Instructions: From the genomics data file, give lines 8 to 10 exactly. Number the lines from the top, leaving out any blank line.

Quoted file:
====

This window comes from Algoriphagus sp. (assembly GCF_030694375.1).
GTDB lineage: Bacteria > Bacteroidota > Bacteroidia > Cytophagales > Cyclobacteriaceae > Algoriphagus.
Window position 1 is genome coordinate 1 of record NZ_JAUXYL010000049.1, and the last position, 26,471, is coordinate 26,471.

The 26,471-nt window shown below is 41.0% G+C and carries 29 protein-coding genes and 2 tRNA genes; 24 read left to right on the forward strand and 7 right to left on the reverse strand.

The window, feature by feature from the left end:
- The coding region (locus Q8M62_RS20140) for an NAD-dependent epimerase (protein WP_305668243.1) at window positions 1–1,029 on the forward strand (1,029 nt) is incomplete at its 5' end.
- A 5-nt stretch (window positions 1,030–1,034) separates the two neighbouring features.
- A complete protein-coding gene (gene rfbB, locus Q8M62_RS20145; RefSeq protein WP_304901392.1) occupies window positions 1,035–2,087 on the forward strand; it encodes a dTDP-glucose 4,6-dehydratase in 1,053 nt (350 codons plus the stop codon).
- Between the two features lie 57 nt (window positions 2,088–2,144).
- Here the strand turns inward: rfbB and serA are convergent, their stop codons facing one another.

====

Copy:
- A complete protein-coding gene (gene rfbB, locus Q8M62_RS20145; RefSeq protein WP_304901392.1) occupies window positions 1,035–2,087 on the forward strand; it encodes a dTDP-glucose 4,6-dehydratase in 1,053 nt (350 codons plus the stop codon).
- Between the two features lie 57 nt (window positions 2,088–2,144).
- Here the strand turns inward: rfbB and serA are convergent, their stop codons facing one another.